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September 20, 2009

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Australia wants to keep in touch ...

With an estimated 60,000 Chinese nationals studying at universities in Australia, a concerted effort has been made to provide them with a tangible continuing link to their institutions and fellow students after they return home.

This is being done by the two-year-old Australia China Alumni Association (ACAA) in partnership with 19 Australian universities and government agencies.

The result is a burgeoning network of Chinese graduates sustaining links with their alma mater and sharing experiences with fellow nationals about their time in Australia.

The organization was founded in September 2007 by Beijing businessman Edward Smith who believes it gives alumni a "family" and a strong, selective social and business network when they return after studying in Australia.

"For many alumni, the time they spent in Australia was a real highlight and a life-changing period in their lives," he said.

"Many are very keen to keep in touch with Australia and their old friends from university as well as the university at which they studied."

Smith, who has lived in China for 15 years, is a graduate of Melbourne, Monash and Johns Hopkins/Nanjing universities and managing director of the Beijing Consulting Group.

Since its inception, the alumni association has signed on more than 3,350 members throughout China, staged monthly events in Beijing and Shanghai, expanded to Guangzhou and recently launched its Australian China Alumni Awards with winners to be announced in November.

It has attracted sponsorship from organizations such as ANZ Bank, CPA Australia, Qantas, Austrade and Elders, companies Smith said want to put something back into the Chinese community and also follow their customers back to China.

The support for the association has driven Smith to initiate an alumni awards event, entry for which will close this Friday. (See for more information.)

"We aim to recognize outstanding contributions made by alumni in a broad range of sectors, from entrepreneurship to banking and finance, to research and innovation to culture and the arts," he said.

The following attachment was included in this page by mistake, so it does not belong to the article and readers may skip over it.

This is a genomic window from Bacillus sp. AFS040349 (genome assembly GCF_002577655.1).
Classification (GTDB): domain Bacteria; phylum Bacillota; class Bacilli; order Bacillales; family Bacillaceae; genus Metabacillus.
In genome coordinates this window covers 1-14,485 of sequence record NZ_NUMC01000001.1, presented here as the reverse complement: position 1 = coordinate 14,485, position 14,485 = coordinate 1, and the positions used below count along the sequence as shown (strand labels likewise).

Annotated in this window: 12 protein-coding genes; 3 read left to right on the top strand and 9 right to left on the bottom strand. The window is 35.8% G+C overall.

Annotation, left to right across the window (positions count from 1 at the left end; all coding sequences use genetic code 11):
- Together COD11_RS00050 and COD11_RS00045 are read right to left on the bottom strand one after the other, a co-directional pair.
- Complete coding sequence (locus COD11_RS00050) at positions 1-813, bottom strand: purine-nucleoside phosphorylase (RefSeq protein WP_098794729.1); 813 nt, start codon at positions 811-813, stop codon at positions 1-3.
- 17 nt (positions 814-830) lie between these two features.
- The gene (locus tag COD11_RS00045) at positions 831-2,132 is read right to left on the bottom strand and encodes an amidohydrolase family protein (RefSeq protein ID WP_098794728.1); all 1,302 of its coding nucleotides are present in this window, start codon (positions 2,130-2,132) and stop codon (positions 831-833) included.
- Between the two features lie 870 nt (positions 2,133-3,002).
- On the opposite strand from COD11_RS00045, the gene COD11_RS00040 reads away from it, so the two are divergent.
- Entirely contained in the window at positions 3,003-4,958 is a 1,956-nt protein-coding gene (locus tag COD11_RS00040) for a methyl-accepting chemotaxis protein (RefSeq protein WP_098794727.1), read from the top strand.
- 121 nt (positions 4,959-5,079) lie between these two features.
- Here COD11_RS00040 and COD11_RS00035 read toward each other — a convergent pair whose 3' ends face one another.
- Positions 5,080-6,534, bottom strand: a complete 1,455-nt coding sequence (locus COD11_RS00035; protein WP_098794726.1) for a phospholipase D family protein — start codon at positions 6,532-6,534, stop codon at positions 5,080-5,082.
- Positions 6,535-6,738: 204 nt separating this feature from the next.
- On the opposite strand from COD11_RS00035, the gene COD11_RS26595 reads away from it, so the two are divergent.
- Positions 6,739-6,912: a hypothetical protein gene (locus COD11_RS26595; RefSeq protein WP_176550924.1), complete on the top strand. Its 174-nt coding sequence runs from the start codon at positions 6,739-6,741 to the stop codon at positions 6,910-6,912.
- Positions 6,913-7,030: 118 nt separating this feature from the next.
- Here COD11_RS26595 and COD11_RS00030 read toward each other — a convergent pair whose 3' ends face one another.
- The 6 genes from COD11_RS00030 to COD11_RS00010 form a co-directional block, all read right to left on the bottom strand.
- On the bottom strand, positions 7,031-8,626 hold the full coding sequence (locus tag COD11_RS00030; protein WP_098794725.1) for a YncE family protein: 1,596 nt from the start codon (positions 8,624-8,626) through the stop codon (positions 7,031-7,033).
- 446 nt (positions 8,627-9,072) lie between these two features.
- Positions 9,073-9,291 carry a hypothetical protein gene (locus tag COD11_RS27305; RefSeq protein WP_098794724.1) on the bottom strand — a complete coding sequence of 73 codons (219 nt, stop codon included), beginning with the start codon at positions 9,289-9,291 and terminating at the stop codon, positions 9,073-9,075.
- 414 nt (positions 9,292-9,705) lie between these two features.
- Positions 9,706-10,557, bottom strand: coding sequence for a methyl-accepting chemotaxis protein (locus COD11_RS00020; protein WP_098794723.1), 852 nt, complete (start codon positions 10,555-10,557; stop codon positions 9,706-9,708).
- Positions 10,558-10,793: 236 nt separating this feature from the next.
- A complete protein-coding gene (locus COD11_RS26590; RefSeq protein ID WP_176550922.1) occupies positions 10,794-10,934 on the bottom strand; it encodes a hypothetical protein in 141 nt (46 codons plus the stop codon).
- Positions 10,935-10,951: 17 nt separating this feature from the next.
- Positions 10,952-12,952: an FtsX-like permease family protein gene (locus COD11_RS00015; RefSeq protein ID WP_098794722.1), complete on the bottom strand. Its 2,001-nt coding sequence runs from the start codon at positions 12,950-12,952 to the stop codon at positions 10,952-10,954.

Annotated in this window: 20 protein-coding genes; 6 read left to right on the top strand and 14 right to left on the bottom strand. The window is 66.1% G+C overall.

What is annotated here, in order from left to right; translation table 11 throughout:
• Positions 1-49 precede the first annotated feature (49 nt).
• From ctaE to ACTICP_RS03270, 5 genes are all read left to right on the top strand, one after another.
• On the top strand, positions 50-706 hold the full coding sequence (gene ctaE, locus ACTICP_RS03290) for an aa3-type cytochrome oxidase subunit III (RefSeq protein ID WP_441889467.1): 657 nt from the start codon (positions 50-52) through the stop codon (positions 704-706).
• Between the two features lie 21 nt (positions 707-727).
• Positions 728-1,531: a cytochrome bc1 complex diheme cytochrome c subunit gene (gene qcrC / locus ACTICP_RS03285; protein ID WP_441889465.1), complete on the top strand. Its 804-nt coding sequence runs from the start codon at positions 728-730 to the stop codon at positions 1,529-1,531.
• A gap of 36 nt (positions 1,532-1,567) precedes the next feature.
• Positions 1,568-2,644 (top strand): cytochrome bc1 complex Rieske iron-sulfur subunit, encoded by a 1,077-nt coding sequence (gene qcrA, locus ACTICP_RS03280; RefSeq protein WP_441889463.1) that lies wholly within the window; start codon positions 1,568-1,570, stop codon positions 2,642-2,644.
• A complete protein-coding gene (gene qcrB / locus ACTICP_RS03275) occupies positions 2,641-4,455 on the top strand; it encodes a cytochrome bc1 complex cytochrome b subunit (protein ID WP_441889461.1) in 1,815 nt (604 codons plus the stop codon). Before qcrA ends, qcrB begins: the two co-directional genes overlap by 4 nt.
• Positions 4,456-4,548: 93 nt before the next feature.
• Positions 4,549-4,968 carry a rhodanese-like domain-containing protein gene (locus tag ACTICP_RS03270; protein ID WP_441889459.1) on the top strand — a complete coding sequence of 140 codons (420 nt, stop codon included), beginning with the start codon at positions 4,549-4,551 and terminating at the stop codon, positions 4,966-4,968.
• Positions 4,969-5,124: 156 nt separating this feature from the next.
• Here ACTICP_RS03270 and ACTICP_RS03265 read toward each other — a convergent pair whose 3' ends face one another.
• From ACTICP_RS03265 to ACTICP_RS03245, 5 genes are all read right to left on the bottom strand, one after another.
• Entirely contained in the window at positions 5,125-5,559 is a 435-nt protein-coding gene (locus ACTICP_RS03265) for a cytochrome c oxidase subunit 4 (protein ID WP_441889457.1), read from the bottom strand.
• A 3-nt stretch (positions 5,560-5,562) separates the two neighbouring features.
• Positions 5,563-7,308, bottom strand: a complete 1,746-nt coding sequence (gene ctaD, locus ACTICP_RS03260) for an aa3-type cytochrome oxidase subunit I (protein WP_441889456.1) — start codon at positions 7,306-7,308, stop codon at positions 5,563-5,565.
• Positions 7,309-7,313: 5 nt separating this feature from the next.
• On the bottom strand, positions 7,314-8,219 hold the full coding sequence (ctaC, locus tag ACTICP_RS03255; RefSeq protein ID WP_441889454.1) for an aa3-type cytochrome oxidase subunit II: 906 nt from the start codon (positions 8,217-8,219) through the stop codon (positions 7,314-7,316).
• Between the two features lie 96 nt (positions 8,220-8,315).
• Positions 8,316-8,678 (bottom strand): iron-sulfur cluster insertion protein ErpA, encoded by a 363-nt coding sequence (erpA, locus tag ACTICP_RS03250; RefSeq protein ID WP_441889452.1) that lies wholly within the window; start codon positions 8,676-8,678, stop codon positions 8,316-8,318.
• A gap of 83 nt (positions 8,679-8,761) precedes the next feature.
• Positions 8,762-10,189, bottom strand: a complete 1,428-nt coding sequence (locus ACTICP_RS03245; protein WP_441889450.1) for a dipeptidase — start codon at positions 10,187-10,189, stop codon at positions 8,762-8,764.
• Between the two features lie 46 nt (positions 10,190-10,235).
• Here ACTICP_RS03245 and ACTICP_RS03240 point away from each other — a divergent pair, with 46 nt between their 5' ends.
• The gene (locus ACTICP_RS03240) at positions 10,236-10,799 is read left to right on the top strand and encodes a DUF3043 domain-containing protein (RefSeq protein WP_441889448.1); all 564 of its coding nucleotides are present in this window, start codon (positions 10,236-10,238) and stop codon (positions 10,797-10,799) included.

At the same time, the awards will showcase the quality of Australian tertiary education through alumni achievements.

"We want to encourage alumni to be all they can be and to celebrate the success of some really high achievers," Smith said.

"People are inspired to know that the president of Nokia China is an alumni, that the president and CFO of General Motors China are both Australian alumni, and that the vice minister of health, the president of Nankai University and the COO of the listed Intime Department Store group all studied at Australian universities.

"For some winners, such as the CPA Australia Alumni of the Year Award, it is more about recognition rather than career development, as the winner will quite likely already be highly successful," he said.

"But for other prizes like the Arts & Culture Award or the Young Entrepreneur Award, it will hopefully add to the alumnis' profiles and spur them on to even greater heights."

In Mongolia, Smith said, there is a group called the Mongolian Ozzies, and in Hong Kong the Federation of Australian Alumni Associations links 20 university chapters.


Others operate in Indonesia, India, Singapore, Malaysia, Vietnam and many other countries.

But Smith's organization is unique in China, although others are trying to establish a national model.

"The Dutch have a reasonably well-established network and the French are active too," Smith said.

"The US universities, though, are mainly running independent chapters rather than a large umbrella association."

He says the ACAA doesn't try to cut out the work done by individual university's alumni chapters, rather it supports and supplements their academic exchanges and locally taught programs.

"We help on the ground to use university resources effectively by finding synergies, for example, in sharing media, hotel and venue contacts, by leveraging the skills and contacts of the entire combined alumni network, and by knowing how to operate and get things done on the ground in China with Chinese-speaking staff," he said.

"While individual universities may not be able to run events in Beijing, Shanghai and Guangzhou each and every month, by working together we can and we're even now experimenting with smaller, irregular events in cities like Kunming and Nanning and so on."

The ACAA membership database is growing by approximately 150 alumni per month and Smith expects it to continue doing so.

"Members are super enthusiastic about our events and activities and we get lots of support from volunteers," he said.

The ACAA also helps alumni find jobs and companies find high-quality staff. "In the long term we want to increase the amount of philanthropic work we do. We'd love to set up a scholarship fund to help more hard-working and deserving Chinese students to have the chance to study in Australia," he said.

"So far our largest charity project has been to donate more than 35,000 yuan (US$5,128) in June 2008 to help build temporary classrooms in Sichuan following the devastating earthquake there."

But in the short term, Smith and his able sidekicks Amanda Barry (Beijing) and Sarah Stewart (Shanghai) are focused on their inaugural awards event which they want to grow in prestige.


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